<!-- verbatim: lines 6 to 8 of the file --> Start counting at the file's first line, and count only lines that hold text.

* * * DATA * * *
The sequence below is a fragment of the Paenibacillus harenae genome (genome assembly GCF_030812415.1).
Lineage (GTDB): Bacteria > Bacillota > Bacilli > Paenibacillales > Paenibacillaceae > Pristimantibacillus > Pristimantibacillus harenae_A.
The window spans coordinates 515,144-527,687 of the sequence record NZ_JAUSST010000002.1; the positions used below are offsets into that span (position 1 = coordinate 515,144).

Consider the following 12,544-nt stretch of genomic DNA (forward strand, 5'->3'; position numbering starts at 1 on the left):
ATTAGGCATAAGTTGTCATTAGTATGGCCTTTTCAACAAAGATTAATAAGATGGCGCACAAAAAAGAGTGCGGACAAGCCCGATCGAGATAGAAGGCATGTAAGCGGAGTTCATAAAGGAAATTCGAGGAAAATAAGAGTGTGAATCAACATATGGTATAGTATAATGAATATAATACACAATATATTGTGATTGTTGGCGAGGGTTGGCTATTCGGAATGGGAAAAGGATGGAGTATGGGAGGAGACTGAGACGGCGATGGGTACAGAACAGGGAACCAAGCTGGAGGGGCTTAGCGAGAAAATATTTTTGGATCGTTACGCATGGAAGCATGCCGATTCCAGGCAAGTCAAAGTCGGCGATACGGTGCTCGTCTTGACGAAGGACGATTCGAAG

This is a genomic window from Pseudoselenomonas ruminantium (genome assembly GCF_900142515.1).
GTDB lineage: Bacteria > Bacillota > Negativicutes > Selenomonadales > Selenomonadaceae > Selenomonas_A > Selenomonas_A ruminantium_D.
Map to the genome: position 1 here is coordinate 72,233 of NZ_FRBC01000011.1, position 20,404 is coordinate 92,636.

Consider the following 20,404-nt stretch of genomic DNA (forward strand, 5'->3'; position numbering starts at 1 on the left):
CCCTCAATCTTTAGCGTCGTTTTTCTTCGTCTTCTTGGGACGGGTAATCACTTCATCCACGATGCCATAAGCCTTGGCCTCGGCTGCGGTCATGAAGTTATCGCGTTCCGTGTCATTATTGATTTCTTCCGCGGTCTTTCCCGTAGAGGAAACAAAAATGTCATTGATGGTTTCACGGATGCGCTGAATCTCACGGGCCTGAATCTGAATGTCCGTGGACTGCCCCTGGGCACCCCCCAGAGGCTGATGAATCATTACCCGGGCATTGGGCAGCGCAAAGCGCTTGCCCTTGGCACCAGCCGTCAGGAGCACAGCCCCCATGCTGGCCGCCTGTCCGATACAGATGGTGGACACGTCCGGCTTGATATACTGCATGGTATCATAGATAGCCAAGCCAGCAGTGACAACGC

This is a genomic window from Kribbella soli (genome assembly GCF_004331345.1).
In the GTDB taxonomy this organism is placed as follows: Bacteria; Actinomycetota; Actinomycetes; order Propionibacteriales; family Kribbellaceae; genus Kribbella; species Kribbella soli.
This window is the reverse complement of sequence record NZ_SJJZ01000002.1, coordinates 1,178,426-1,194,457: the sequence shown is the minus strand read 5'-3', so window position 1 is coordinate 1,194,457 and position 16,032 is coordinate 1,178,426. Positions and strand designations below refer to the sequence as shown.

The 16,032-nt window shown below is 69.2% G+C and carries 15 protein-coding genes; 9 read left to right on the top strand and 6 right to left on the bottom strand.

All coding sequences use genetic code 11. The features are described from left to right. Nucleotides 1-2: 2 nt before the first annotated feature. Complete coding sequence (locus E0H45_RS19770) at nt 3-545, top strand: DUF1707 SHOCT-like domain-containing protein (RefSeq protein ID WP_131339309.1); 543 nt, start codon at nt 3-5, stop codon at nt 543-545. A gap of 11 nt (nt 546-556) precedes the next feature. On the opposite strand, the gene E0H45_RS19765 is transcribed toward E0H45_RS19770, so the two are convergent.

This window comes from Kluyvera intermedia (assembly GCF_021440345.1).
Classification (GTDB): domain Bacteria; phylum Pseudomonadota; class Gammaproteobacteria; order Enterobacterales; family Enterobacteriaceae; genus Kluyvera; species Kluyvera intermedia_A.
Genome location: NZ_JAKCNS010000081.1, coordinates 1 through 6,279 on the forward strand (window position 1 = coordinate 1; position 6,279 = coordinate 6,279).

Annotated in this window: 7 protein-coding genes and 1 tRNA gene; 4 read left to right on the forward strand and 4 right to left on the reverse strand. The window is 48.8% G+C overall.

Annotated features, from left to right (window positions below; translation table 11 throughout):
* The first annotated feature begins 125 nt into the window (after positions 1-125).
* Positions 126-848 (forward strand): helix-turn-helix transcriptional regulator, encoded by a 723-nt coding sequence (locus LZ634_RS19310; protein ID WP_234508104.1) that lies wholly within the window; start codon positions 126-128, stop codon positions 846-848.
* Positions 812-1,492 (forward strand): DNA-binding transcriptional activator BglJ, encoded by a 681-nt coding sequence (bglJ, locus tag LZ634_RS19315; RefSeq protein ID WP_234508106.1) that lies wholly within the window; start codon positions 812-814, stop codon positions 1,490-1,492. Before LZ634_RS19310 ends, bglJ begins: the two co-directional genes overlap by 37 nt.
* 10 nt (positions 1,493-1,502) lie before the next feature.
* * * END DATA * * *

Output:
This is a genomic window from Pseudoselenomonas ruminantium (genome assembly GCF_900142515.1).
GTDB lineage: Bacteria > Bacillota > Negativicutes > Selenomonadales > Selenomonadaceae > Selenomonas_A > Selenomonas_A ruminantium_D.
Map to the genome: position 1 here is coordinate 72,233 of NZ_FRBC01000011.1, position 20,404 is coordinate 92,636.